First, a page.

The Lasso government has indeed expressed interest in redefining the bilateral dynamic. During his meeting with Xi Jinping on the sidelines of the 2022 Olympics, Lasso asked not only for debt relief but also for greater transparency in debt and investment contracts between the two nations, including by decoupling commercial relations with China involving oil sales from the financial (debtor-creditor) relations with China.

Inter-American Dialogue: How might China-Ecuador relations evolve in the coming years? 

Augusto de la Torre: China is an increasingly important trading partner for Ecuador. It will continue to rise in importance as a destination for Ecuadorian exports and as a supplier of goods, services, FDI, finance, and technology. Ecuador has no choice but to continue to improve the quality and depth of its relations with China in all relevant fronts (economic, political, cultural, etc.), making changes where necessary.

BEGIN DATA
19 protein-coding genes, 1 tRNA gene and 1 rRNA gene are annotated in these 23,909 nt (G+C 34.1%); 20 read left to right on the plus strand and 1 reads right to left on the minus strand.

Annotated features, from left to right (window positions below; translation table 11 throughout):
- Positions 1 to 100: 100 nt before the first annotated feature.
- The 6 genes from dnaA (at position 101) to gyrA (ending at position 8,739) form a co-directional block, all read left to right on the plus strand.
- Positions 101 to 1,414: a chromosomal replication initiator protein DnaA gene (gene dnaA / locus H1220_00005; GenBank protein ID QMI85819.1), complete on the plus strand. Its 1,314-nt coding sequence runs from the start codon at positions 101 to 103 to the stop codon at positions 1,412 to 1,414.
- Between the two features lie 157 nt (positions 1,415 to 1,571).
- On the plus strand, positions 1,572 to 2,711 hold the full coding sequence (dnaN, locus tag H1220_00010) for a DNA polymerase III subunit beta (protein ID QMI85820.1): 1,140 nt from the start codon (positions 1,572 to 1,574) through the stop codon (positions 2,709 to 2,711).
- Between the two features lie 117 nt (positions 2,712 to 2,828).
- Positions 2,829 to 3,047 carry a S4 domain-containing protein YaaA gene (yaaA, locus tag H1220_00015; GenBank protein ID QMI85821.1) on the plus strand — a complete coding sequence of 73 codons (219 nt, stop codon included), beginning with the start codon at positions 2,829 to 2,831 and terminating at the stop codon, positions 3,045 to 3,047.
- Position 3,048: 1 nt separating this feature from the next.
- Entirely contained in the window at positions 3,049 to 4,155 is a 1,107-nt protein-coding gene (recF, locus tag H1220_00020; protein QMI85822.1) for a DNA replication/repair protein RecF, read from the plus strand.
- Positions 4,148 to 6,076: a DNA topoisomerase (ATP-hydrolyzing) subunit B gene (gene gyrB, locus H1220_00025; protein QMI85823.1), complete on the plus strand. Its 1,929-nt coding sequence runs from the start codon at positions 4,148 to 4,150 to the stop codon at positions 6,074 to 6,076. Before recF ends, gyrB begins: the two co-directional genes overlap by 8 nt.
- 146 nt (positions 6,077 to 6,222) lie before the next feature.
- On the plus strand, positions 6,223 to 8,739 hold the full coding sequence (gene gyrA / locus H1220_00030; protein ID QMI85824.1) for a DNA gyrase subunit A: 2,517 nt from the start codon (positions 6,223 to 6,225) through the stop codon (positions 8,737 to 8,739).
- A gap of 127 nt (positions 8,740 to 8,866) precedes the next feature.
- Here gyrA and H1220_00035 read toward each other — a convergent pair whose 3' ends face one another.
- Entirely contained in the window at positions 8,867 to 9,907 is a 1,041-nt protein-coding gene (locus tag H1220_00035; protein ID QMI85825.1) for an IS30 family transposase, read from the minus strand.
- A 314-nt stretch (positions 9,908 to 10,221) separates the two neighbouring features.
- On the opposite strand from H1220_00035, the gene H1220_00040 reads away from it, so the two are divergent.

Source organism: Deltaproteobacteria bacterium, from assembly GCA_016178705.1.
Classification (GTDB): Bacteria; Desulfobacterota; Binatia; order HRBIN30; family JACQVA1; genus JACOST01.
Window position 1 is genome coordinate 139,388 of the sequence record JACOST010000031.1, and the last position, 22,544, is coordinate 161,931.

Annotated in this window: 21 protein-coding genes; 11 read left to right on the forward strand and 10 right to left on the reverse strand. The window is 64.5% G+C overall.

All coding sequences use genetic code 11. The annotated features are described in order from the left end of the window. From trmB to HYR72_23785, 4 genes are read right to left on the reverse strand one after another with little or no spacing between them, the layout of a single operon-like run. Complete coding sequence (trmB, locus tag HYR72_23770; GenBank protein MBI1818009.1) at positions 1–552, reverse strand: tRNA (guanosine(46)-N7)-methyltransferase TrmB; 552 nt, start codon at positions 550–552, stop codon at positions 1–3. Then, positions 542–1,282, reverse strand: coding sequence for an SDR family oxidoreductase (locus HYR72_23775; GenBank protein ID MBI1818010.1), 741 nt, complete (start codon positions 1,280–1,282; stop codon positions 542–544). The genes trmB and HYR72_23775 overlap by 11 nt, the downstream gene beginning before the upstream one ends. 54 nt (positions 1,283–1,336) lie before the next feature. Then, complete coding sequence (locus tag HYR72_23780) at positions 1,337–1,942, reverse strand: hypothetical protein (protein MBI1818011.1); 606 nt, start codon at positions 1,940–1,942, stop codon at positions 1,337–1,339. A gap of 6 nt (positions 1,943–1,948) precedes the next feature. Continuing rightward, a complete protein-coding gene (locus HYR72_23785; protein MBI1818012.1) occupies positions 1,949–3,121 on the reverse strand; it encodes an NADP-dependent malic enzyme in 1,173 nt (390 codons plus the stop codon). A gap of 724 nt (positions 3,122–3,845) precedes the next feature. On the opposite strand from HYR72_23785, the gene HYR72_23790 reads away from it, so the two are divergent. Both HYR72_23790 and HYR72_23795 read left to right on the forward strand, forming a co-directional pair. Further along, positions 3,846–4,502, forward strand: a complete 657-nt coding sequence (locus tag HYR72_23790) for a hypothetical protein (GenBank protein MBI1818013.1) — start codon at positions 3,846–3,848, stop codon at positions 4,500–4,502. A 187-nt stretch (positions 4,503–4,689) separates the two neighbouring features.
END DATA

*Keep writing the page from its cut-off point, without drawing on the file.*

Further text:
China has so far been a major investor in Ecuador in the hydroelectric sector. Some of those projects have suffered from design and construction deficiencies and produced major environmental destruction. Issues have not been settled yet between Ecuador and Chinese investors with regard these projects. The most salient case is the Coca-Codo Sinclair Hydro Plant. The government has said it will not accept the plant until the problems are fixed. It remains to be seen whether the nature of Chinese investment in Ecuador changes as a result of these and other developments in the relationship. China has not been an active partner for Ecuador in environmental sustainability endeavors. So far, it has not shown a clear appetite for that.


Related Links


Suggested Content